Although the general consensus among most photographers is that the built-in flash on your camera is a useless device, and in most situations that's true for bird photography too, it is a much smaller and compact option than an external flash, so don't be afraid to give it a try when you're fighting the brush or in another situation where space is limited.
That said, external flash units are obviously much more powerful and versatile and we highly recommend having at least one, along with an extender.
Using the Flash in Auto
The first thing to make clear about using a flash is that it adds a while new level of difficulty to choosing exposure settings. This is the main deterrent to flash photography for many people in any genre. Others simply set everything on the camera and flash to full auto and that may or may not provide great results, especially when you're using the flash just as fill lighting.
Using a dedicated flash unit gives you the option of setting your camera in aperture priority mode and your flash to Through The Lens (TTL) metering mode. You can then use exposure compensation (EC) and flash exposure compensation (FEC) to adjust the exposure as needed. There are no hard and fast rules when shooting this way, and practice is the best way to learn. A good starting point, however, is with a reduction of 2/3 stop for both EC and FEC. You'll be trying to achieve a balance of ambient light and light from the flash, so make your adjustments accordingly. In other words, an increase in the size of the lens aperture will require a reduction in flash power, to compensate for the additional light entering the lens.
Setting the Flash Manually
As you've probably already guessed, setting your flash and your camera to work together manually is a complex process and this lesson won't be a full tutorial on flash photography. If you'd like to have a little more control over how they operate, though there is a basic procedure you can follow that will, hopefully, “get you in the ball park”.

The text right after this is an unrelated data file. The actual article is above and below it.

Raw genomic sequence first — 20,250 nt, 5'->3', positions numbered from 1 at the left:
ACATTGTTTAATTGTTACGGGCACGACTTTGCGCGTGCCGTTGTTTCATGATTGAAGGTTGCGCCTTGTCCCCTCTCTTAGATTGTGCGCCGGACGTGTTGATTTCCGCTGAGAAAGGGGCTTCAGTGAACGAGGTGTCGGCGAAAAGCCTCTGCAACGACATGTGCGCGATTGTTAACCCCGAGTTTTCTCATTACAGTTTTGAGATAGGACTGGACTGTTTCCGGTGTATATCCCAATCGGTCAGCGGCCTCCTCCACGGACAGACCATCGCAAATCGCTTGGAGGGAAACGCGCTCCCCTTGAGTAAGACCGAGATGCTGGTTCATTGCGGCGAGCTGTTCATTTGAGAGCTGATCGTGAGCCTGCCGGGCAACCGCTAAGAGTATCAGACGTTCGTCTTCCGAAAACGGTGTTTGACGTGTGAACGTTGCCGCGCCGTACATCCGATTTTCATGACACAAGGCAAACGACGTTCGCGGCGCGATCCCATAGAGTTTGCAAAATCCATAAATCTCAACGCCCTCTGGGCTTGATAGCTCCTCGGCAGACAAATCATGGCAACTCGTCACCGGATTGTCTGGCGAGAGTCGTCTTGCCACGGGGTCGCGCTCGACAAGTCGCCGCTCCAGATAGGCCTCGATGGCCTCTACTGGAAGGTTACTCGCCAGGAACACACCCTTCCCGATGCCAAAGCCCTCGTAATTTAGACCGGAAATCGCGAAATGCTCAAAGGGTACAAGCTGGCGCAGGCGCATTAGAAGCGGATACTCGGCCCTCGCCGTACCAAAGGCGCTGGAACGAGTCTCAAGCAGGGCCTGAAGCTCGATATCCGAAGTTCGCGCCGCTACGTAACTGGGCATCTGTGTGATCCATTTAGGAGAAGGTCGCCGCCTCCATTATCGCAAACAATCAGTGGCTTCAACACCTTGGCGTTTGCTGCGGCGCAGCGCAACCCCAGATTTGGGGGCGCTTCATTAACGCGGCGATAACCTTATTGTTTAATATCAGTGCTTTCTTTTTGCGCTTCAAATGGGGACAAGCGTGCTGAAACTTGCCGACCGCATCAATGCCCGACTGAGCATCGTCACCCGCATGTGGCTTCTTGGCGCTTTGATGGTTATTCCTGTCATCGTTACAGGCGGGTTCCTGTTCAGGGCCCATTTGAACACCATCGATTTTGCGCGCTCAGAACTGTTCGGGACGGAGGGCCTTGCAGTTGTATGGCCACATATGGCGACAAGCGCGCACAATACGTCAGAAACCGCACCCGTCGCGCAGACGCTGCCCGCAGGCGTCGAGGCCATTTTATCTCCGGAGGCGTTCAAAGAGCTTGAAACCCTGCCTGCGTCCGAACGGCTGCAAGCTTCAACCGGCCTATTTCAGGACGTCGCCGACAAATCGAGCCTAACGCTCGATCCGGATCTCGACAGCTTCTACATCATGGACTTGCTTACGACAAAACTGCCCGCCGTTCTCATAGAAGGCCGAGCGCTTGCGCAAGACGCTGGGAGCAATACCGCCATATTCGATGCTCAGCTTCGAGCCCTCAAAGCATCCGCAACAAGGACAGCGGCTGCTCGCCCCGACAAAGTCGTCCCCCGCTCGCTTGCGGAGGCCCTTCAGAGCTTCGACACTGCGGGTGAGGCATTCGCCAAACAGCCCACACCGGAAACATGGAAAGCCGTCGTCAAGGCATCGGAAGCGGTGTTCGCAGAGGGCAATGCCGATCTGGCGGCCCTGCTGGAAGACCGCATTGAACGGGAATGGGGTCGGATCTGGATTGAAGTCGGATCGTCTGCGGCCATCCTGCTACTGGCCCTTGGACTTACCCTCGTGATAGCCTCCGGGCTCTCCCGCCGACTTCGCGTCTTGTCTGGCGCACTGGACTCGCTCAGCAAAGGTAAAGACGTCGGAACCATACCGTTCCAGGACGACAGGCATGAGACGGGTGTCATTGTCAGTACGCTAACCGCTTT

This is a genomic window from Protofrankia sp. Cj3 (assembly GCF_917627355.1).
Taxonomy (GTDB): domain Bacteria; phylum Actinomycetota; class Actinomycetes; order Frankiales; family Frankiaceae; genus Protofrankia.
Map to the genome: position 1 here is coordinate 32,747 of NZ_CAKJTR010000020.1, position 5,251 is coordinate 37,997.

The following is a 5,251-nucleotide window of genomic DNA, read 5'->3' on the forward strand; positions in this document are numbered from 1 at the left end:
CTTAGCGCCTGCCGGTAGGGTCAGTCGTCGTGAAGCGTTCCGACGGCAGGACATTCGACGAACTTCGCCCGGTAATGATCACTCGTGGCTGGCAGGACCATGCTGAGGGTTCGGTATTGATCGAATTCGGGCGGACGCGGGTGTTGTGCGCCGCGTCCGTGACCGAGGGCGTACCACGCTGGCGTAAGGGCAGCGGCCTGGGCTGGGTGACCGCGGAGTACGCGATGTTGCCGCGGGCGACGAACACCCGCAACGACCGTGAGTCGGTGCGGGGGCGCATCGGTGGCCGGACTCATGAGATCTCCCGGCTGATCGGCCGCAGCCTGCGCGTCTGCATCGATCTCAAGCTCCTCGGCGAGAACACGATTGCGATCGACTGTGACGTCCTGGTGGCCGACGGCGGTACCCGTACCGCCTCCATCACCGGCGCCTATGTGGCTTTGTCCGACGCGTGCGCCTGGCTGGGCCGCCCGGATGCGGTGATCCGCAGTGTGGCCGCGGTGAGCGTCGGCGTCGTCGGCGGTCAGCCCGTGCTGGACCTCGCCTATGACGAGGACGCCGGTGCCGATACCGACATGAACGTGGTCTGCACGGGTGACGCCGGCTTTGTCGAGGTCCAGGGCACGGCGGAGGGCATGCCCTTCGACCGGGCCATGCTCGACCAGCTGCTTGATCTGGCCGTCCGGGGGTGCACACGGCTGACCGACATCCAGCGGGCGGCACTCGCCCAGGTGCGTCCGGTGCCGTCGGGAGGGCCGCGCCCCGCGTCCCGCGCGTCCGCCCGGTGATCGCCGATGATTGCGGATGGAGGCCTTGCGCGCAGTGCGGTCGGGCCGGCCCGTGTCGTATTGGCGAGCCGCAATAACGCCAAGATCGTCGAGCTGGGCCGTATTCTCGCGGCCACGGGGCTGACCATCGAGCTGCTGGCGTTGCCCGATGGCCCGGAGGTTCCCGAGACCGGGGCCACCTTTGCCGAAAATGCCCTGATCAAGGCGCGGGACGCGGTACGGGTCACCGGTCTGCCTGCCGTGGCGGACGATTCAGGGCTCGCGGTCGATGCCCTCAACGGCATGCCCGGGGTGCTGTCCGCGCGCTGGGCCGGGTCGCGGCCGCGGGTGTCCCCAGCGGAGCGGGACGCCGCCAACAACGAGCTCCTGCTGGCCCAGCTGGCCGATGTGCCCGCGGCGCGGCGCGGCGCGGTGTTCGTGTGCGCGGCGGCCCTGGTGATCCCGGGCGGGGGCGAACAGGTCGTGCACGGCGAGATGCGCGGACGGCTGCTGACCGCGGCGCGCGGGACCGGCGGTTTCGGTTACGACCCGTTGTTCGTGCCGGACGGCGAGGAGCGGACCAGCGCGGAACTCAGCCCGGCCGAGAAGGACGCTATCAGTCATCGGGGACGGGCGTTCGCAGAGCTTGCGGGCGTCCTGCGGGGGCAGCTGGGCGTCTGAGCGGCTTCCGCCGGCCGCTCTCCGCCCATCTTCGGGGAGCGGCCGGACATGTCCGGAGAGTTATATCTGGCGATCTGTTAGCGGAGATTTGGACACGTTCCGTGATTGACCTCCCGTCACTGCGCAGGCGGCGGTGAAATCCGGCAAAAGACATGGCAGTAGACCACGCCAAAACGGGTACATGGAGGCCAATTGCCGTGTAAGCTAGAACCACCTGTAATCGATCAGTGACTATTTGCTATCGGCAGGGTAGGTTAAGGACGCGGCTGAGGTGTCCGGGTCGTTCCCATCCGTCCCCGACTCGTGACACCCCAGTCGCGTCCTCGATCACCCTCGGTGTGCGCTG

- Set the shutter speed: Check your camera's maximum flash sync speed and select a shutter speed of that speed or below, if possible. Note: This speed may not sufficient to freeze motion.
- Select the aperture size: Choose the maximum aperture setting that produces good sharpness from your lens and provides the depth of field desired.
- Set your flash power: Switch the flash to manual and select ¼ power.
- Adjust with the ISO setting: Use the camera's ISO setting to adjust the resulting exposure. (Keep Exposing to the Right in mind.) If your ISO setting is approaching the range where noise may be a problem, try increasing the flash power. (Be careful to avoid meltdowns at full power.) If you can't decrease the ISO far enough to obtain correct exposure, you may need to decrease the flash power or the aperture size.
Remember that this is only a basic procedure and there will be flaws to correct in many instances. Practice this at every opportunity to increase your chances of success in shooting “the real thing”.
One or more flash units can be very useful in bird photography, for many reasons. It can be well worth investing in a good, dedicated external flash unit and taking the time to learn to use it properly with your camera(s). Multiple units may even be practical in locations where you have an opportunity to set them up and a controller to synchronize them. Don't fear the flash; learn to use it!